Incense burning has taken place in India for thousands of years so let’s make scents of its story…
Used for both its sweet aroma and as a medicinal tool, Hinduism brought this incens'ation into its religious practices.
Eventually it spread to Buddhism and soon countries throughout Asia were running on these perfumes.
Hindu monks, and later Buddhist monks, were the first producers of incense. To begin, large pieces of bamboo are cut into sticks. A powdered adhesive made from the bark of a tree is mixed with charcoal dust and applied to the bamboo stick. It’s then left to dry for several days and finally dipped into the scented essential oil.
Bapi, from West Bengal, is now a part of this incense making community.
She purchases bamboo in bulk and cuts it into sticks to then sell at the market for others to turn into incense. She is looking for a microloan to help purchase bamboo at a wholesale price…and that’s where we come in to fulfill this burning desire!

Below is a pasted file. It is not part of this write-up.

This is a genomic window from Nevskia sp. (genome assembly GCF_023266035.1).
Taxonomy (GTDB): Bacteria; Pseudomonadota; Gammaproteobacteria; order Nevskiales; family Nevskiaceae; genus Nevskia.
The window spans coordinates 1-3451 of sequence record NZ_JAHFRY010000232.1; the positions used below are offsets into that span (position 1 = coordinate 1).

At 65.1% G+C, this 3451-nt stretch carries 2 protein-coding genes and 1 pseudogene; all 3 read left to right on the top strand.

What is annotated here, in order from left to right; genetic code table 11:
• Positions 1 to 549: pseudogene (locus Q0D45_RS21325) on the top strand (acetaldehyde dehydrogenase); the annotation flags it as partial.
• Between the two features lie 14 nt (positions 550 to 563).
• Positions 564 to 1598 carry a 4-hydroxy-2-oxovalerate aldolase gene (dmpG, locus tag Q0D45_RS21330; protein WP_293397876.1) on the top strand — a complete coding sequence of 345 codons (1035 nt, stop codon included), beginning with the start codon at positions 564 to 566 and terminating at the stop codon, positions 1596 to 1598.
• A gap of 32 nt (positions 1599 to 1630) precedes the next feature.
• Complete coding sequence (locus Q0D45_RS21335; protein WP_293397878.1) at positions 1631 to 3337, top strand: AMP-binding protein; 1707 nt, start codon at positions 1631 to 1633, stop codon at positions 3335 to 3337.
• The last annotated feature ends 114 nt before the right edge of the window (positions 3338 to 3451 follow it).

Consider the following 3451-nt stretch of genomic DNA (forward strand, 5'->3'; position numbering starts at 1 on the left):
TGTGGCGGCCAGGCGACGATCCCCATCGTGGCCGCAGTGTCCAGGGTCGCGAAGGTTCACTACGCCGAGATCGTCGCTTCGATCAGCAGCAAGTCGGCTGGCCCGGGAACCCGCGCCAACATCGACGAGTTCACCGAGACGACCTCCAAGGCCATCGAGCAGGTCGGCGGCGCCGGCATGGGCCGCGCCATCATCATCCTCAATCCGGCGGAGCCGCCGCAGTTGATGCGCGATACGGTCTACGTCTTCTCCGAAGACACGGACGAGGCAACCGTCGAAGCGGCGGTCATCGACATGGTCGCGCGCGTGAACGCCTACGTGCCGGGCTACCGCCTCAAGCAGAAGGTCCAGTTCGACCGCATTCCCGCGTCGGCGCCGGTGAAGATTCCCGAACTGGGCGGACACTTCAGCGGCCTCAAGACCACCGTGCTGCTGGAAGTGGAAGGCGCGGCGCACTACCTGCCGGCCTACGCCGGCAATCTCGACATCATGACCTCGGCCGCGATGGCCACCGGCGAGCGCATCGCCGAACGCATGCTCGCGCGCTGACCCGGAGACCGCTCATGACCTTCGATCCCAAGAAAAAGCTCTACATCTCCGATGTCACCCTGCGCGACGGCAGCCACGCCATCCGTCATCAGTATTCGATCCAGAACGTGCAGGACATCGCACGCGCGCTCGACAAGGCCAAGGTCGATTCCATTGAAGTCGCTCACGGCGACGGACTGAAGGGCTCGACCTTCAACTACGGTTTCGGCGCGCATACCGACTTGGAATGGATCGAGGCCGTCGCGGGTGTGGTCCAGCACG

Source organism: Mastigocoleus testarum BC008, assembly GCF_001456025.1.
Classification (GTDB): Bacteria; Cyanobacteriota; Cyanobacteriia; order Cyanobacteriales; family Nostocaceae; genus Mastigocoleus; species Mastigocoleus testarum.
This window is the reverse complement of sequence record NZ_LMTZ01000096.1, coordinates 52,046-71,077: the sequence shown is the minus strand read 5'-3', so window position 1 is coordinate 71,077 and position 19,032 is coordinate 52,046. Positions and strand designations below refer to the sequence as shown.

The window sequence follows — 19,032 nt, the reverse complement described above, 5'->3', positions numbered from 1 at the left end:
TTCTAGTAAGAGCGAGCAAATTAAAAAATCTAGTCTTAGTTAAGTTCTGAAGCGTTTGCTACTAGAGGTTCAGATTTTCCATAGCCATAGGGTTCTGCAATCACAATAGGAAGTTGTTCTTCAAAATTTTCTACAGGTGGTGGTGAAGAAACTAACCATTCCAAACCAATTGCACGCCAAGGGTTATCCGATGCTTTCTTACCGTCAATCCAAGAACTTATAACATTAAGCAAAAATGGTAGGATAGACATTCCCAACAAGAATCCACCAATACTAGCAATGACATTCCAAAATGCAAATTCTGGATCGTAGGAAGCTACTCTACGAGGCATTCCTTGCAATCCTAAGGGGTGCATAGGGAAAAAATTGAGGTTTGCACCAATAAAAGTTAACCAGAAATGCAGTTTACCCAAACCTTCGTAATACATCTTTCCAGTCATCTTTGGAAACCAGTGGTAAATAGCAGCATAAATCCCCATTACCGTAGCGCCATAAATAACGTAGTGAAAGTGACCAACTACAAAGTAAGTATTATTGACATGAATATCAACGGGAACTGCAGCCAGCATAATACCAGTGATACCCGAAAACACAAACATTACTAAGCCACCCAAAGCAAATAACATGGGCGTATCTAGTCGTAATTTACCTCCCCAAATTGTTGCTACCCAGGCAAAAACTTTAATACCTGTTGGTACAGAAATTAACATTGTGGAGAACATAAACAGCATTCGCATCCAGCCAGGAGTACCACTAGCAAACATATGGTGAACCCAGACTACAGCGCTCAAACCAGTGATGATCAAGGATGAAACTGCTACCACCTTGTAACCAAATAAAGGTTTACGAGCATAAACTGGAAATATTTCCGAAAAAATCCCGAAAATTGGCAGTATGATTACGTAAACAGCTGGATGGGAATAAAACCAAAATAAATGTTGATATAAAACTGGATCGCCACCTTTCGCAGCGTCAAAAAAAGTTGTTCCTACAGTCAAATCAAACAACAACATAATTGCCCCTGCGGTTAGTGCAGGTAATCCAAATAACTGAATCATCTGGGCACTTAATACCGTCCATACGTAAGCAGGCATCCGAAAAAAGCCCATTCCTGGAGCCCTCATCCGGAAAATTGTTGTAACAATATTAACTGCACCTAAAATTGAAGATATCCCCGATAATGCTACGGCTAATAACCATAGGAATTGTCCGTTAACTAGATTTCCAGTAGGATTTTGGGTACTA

Traveler Stephany brought back fabric from a recent trip aroma’ing around India. She is turning it into a line of totes to support Bapi and other small business owners all over this incens'ational country…
Here’s to life’s sweet incens’ations and to feeling good—because after all, it's Friday!
-Jack & Alley, Co-Founders
PS. Plus a few more fabric finds from travelers blazing their own trails...
Photos: Hindu temple of Pura Pasar Agung, Indonesia by traveler Jack; Buddhist temple of Schwedagon Pagoda, Myanmar by traveler Aaron; Microloan recipient Bapi by Kiva.org.
Wikipedia (ahem, my favorite source) defines “pay it forward” as “an expression for describing the beneficiary of a good deed repaying the kindness to others instead of to the original benefactor.”
In other words, when someone does something nice for you, you do something nice for someone else, sparking an awesome chain reaction of kindness :)
Season’s greetings to you and your family!
We hope you have a great thyme this season doing your favorite holiday things: from cumin together with your family, to wearing warm and comfy cloves, to chili-ing out and taking some time off to rest. Oh and have fun opening presents too, just remember that “it is always pepper to give than to receive.”
From all of us at Taaluma, we wish you a rose-merry Christmas and a dill-lightful New Year!